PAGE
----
One Sojourner

Many Roads

In Remembrance

I woke to the gentle roll and retreat of the Atlantic.  Blinking my heavy eyes, I saw through the vertical’s narrow slits, the sunrise cresting the horizon.  Arching up, I looked to see that Cheryl and Kaleigh were still sleeping and they were.  I smiled.  Slipping on my shorts and ball cap, I grabbed the key, let myself out, and headed down in the elevator.

On my way I stopped in the supply shop.  The small bell over the door announced my arrival and I exchanged “mornin’” with the equally unshaven, similarly wrinkled and casually attired Pierman tending the counter.  The place smelled pleasantly of sea, fish, and fresh coffee.  I grabbed the carafe, poured myself a cup, and approached the counter. The friendly elder Pierman asked if I was fishing that morning and if I needed some supplies, poles, shrimp or any other bait, sunscreen or some such.  I declined and indicated that I’d come down to just sit and take in the morning with my stepfather who indeed would be fishing enough for the both of us. 

After paying for the coffee and getting bid a genuine goodbye, I rang closed the door and walked on the ocean safely suspended on the sandy, creaking, weathered-gray planks of the Springmaid Pier.

Outside, the morning’s slanted rays revealed the faithful.  Lines baited and casted, poles leaned against the handrails; all ages eyed their rigs and listened to the sea’s hypnotic, timeless hymn.  White five gallon buckets sat beside many who awaited with hopeful eagerness the day’s bounty.  As the sky stretched out in pastel hues of blue and pink, a soft southerly breeze blew lending a certain peace, calm, and pleasantness to the rise of the day.

As I made my way down the ocean walk, I spotted him first.  Dressed in Carolina blue shorts, a striped matching knit shirt and a worn flowered dish rag partially stuffed in his pocket, he was looking seaward on the pier’s starboard side, hair dancing in time with the wind.  “Well, hey there, John boy.  Good morning,” Bud said as he turned and greeted me in a rich and resonating baritone.  Not his normal speaking voice, each time I heard that tone I was reminded of Conway Twitty’s, “Hello Darlin’,” and each time I heard it, no matter my whereabouts, I knew I was home.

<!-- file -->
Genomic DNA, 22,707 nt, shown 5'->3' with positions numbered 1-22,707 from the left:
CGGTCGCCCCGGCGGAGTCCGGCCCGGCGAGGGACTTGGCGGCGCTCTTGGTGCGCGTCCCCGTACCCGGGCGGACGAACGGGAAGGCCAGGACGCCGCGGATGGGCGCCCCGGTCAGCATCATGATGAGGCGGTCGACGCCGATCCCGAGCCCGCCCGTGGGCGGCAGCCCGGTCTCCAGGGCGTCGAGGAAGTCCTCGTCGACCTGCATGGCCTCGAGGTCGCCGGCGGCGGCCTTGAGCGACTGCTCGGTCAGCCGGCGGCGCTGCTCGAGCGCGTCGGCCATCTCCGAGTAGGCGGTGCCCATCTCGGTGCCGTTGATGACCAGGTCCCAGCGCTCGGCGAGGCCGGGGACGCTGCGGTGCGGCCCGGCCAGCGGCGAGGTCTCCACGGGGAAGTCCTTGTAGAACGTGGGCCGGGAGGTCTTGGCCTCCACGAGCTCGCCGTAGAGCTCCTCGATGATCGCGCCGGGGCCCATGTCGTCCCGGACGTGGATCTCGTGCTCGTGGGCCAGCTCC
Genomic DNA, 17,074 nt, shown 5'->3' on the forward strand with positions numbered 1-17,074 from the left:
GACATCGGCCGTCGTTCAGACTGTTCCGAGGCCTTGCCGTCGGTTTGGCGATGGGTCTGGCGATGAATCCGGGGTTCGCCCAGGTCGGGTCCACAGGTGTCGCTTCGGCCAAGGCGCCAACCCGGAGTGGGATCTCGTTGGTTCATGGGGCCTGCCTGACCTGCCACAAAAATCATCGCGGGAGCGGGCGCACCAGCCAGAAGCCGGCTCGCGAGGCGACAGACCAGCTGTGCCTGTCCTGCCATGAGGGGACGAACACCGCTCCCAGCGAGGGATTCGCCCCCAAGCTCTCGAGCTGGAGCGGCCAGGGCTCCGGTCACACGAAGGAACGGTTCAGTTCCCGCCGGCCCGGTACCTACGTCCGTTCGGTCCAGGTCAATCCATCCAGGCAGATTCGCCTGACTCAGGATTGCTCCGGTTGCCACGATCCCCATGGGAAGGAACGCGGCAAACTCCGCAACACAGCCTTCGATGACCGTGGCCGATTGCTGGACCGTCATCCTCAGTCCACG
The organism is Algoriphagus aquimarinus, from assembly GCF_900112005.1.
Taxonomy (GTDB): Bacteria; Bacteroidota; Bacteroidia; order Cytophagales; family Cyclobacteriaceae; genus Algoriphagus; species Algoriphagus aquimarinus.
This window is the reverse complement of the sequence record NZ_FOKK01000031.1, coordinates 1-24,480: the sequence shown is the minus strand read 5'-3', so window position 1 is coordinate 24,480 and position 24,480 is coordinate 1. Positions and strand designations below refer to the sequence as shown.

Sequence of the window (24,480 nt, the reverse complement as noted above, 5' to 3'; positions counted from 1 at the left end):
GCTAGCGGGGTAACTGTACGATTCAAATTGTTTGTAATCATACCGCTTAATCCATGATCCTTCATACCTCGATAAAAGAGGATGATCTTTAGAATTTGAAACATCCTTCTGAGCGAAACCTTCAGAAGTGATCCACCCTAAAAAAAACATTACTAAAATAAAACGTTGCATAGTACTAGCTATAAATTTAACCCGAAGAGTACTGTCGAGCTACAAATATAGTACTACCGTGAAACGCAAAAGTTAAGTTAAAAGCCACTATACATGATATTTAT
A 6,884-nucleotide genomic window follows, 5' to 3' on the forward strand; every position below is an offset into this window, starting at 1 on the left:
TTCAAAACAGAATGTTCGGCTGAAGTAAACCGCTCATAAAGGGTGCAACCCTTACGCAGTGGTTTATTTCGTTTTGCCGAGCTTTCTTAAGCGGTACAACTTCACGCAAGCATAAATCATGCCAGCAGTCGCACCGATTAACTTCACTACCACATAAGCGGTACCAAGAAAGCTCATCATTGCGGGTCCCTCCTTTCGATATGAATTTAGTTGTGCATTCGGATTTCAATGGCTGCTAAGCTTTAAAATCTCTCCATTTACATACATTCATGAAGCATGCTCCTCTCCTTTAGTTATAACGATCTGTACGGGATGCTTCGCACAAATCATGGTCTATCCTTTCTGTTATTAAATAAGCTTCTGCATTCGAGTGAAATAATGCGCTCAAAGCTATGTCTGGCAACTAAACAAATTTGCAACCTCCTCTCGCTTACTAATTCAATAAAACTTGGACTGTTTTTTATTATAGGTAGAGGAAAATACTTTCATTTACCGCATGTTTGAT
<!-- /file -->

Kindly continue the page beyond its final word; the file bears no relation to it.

Drawing closer, I could tell he was pleasantly surprised to see me, awake and about at the hour, and the delight shown in his face.  Bud asked me if I came to fish and I said I simply wanted to share the morning.  I leaned against the pier railing on which I sat my coffee.  Bud’s two lines ran down and disappeared into the small, bobbing white caps of Myrtle Beach. 

After a few moments Bud turned and introduced me to a gray headed lady not far away whose name I can’t recall.  Her leathered, tanned skin and gruff voice betrayed as a veteran, a long timer at the pier.  They traded stories of what had been caught, on what, in the remote and recent past and lobbed good natured exaggerations of what had been lucky enough to get away. 

Before leaving to tend her own lines, she suggested switching to shrimp to make the morning’s efforts more worthwhile. As he sniffed, cleared his throat and simultaneously hitched up his shorts, Bud replied that he was having no luck on the bait, adding with a momentary pause and wry smile, yet.  Not knowing whether he and the old fisherwoman had just met or had long been friends, with Bud you could never tell as the one was treated very much like the other, I just listened, taking it all in, and felt the moment etching itself in my history.

Once again we returned to the sea, sipped our coffee, and talked.  We spoke of many things; of family, of work, of frustrations, of faith.  Bud mentioned how wonderful Cheryl was, how he enjoyed having us all there, how much he loved both Savannah and Kaleigh and how proud he was of them.  He spoke openly and freely and I enjoyed it. 

As we talked, I absentmindedly picked up a rod that seemed to be getting a slight nibble.  Sure enough, as I reeled in the line, the sea yielded a small, spunky little white fish with a dark, diagonal stripe across its flank.  Of course Bud knew the name of the fish, which I forgot or proceeded to ignore, and to which I continued to refer as “little fighters.”  As I released the fish back to the sea and Bud re-baited the line with cut shrimp, the other rod tipped heavily downward.  I instinctively grabbed it, and jerking it skyward, set the hook, knowing immediately by feel that whatever was on the other end was big.